Photo: Deer River, Brasher Falls NY (all rights reserved)
“The angler is by the river not later than ten o’clock: the stream is lively but quiet, and here and there the surface is broken by the recurring swirl of a swaying reed; but no life disturbs it. . . . Not a bird skims the surface of the water, not a fly is to be seen, not a sign of a living creature under it. But the fresh light air is like a caress, the warm sun shines interrupted only by the occasional passage of small, white clouds, the water meadows are bright with buttercups, and the woods and hedges that are on their borders are white with hawthorne blossoms, or lit by the candelabra of horse-chestnut flower. Birds of many sorts, most notably blackbirds, are singing, and the angler in his hour of waiting has such entertainment as seems more than imperfect man can deserve or comprehend. Presently—it may be soon or not till after an hour or more—flies begin to appear on the surface of the water, the rise of a trout is seen; in a short time all is life and agitation. Trout are rising everywhere, some audibly, some without a sound; flies are hatching out all over the river, sitting or skipping in little flights on the water or rising into the air; a moving network of birds, swifts, swallows, and martins is on the river; a rush of bird life and the swish of the wings of the swifts is heard as they pass and repass up and down the stream; and the angler, no longer inert, is on his knees in the midst of it all, at convenient distance from a rising trout, one arm in constant action and the rod and line making a busy sound in the air as he dries and casts his fly. Now for two hours or more his life is energy, expectation, anxiety, resource and effort...."
- Sir Edward Grey
- Avid fisherman and ornithologist
- Foreign Secretary of Great Britain, 1905-1916
- Ambassador to the United States, 1919-1920
- Author of Fly Fishing (London, 1899)
- Owner of 2,000 acres at Fallodon in Northumberland
- From Fallodon Papers (London, 1899) as quoted in Robert K. Massie's Dreadnought (1991)
Near Public Access Fishing, Boating, ATV
• Adirondack lot / land
Town of Bellmont, NY- This New York Adirondack land for sale has been SOLD. This Adirondack Park acreage is near Chateaugay Lake. Looking for land for sale in Chittenden County Vermont, and finding Vermont land for sale to be more expensive, our buyers found excellent recreational land for sale in New York's Adirondacks, just on the other side of the New York Vermont border. Our Milton Vermont land buyers took advantage of convenient owner financing to complete the purchase.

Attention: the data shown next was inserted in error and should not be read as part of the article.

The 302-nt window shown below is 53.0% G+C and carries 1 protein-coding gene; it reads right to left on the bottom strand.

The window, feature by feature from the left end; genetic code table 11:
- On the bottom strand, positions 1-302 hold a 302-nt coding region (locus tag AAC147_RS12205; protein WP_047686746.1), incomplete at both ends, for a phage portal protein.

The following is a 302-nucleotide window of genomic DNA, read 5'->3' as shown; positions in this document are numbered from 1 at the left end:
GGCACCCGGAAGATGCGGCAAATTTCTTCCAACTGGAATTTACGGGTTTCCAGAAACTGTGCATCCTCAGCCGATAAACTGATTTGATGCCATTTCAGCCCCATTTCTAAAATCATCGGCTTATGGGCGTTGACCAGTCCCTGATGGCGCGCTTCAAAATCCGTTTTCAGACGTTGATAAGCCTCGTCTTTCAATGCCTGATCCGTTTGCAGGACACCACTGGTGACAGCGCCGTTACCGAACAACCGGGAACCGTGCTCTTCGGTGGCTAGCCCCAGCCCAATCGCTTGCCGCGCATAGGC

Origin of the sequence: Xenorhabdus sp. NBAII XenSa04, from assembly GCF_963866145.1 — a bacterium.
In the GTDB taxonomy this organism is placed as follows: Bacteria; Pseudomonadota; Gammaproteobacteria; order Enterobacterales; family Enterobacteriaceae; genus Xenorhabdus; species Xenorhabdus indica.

"Great potential homesite. Perfect for a luxury first or second home or cabin. Utilities at road. Minutes walking to Chateaugay Lake, public fishing and boating available. Northern pike, rainbow trout, bass, and perch are waiting to be caught during the ice fishing derbies out of the lake in winter! ATV/snowmobile trails nearby. Excellent bear and deer hunting woods. Look for breeding birds like black-capped chickadee, European starling, horned lark, or snow bunting. Financing available! Owner/Beneficiary is licensed real estate broker. Pictures are from general vicinity but may not be exactly of parcel. Visit property in person before buying. This is a portion of 117.-1-38. Taxes TBD. Blair Kiln is plowed up to the sign that says seasonal. REQUEST MAP ATTACHMENTS BEFORE VISITING PARCEL."
Just watched a cool winter outdoors land documentary and decided to share it with fans of Adirondack land, wilderness recreation and hunting.
In its premiere episode, the film crew of Far Out visits Heimo Korth, the last white man still living in the 19 million acre Arctic National Wildlife Refuge.
(and learn about the $1,000 gift
I just happened to hear about this because my friend's Brooklyn band Live Footage had a number of their eclectic songs featured. Their songs are at 23:00, 26:00, and 45:20 during the hour-long documentary show.
In the episode, Korth hunts grouse, squirrel, caribou, and bear, while setting traps for salmon and rabbit. It's interesting to watch Tom Morton, an obviously non-Arctic host of the show who lives in New York City, encounter the Alaska winter and outdoors for the first time. There's even some action, as the humans engage in a battle of wits with a roving bear to see who survives: man or bear.
Photo: Alaska Grizzly Bear Attribution: Frank Kovalchek